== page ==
Man arrested for impersonating federal agent had Iran visas
Two men are charged with impersonating federal officers and attempting to infiltrate law enforcement and defense agencies
AP Photo/Jon Elswick
One of two men arrested by federal agents on Wednesday in Washington, D.C., for allegedly impersonating federal law enforcement officers had an Iranian entry visa dated just before the alleged scheme began, prosecutors claimed in a hearing on Thursday.
Haider Ali and Arian Taherzadeh were arrested by the FBI, which also raided their apartments at a luxury apartment building in Washington on Wednesday. Federal authorities say they impersonated federal officers and offered gifts to various legitimate federal officers, including a member of First Lady Jill Biden’s Secret Service detail.
Prosecutors said on Wednesday in an initial court hearing that Ali told witnesses he had ties to Pakistan’s ISI intelligence service. Investigators also found passports with two entry visas to Iran, one of which was dated January 2020. The alleged scheme began the next month. At least one visa showed that Ali had entered Iran. Prosecutors said both men are U.S. citizens.
They said Ali traveled elsewhere throughout the region in 2019, including to Istanbul and Doha.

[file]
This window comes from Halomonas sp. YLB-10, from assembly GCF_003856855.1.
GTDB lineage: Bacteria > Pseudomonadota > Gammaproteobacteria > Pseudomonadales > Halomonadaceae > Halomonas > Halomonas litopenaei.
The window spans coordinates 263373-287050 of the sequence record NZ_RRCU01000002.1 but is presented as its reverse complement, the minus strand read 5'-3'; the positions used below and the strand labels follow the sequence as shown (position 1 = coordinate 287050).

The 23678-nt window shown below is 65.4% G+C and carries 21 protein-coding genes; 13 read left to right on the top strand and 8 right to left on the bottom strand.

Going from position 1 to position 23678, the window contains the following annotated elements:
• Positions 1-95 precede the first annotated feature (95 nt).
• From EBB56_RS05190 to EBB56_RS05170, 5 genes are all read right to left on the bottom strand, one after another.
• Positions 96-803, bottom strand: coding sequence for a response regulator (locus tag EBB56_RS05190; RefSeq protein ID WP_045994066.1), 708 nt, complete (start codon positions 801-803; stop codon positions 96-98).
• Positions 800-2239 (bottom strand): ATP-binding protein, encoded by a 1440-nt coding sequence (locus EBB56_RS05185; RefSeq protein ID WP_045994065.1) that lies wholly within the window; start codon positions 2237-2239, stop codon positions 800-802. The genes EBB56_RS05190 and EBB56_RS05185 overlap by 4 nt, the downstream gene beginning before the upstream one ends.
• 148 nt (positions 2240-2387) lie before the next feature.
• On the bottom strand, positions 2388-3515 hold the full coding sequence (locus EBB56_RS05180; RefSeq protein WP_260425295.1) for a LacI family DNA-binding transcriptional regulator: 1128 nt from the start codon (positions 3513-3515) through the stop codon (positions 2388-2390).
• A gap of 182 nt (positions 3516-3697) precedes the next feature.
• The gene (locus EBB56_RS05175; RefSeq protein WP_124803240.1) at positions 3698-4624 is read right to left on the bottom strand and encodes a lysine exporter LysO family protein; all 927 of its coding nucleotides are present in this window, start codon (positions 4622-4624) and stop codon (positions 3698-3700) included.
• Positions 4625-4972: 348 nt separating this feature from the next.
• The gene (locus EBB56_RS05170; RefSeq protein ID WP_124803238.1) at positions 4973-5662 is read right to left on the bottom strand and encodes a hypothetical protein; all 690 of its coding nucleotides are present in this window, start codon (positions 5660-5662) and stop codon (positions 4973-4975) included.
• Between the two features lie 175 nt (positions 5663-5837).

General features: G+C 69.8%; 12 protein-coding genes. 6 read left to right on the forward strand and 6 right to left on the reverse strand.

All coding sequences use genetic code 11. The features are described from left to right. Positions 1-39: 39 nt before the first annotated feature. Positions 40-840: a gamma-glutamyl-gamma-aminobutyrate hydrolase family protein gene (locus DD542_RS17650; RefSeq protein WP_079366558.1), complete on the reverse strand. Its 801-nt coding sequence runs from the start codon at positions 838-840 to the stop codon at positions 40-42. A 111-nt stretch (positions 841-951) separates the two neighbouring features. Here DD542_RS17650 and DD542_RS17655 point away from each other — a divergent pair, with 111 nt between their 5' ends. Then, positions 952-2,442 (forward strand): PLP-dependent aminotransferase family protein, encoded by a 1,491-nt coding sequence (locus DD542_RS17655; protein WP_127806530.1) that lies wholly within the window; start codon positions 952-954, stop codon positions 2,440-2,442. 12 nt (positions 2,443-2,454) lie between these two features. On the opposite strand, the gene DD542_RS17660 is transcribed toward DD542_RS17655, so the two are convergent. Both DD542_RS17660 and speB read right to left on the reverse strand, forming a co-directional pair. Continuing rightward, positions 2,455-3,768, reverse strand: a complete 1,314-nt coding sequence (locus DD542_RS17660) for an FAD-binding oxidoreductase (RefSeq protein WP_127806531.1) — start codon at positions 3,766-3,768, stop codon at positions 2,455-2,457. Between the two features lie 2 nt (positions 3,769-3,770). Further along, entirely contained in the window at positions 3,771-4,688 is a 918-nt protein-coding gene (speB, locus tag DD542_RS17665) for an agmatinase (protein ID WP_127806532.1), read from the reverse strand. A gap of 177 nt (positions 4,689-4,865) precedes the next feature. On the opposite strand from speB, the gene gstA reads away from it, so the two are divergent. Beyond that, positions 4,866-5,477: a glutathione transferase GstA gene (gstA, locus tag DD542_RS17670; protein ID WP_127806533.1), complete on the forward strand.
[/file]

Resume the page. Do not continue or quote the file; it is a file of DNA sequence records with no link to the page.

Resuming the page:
Ali and Taherzadeh were also found to be in possession of an array of law enforcement-style equipment — firearms, long-gun parts, body armor, law enforcement patches, surveillance equipment, handcuffs, door-breaching equipment and a drone; documents marked “law enforcement sensitive”; and a list of every resident in the Washington apartment complex, including numerous law enforcement and defense officials and congressional staffers.
A federal judge ordered that both men remain in custody pending a detention hearing Friday afternoon. Assistant U.S. Attorney Josh Rothstein said the case is being brought before a federal grand jury and he expects they will face conspiracy charges.
Authorities accused Taherzadeh of providing Secret Service agents with free apartments — including one penthouse with rent totaling over $40,000 a year — and various pieces of technology, as well as offering to purchase a $2,000 rifle for a member of the first lady’s detail. Despite this, both men were found to be financially eligible for court-appointed attorneys.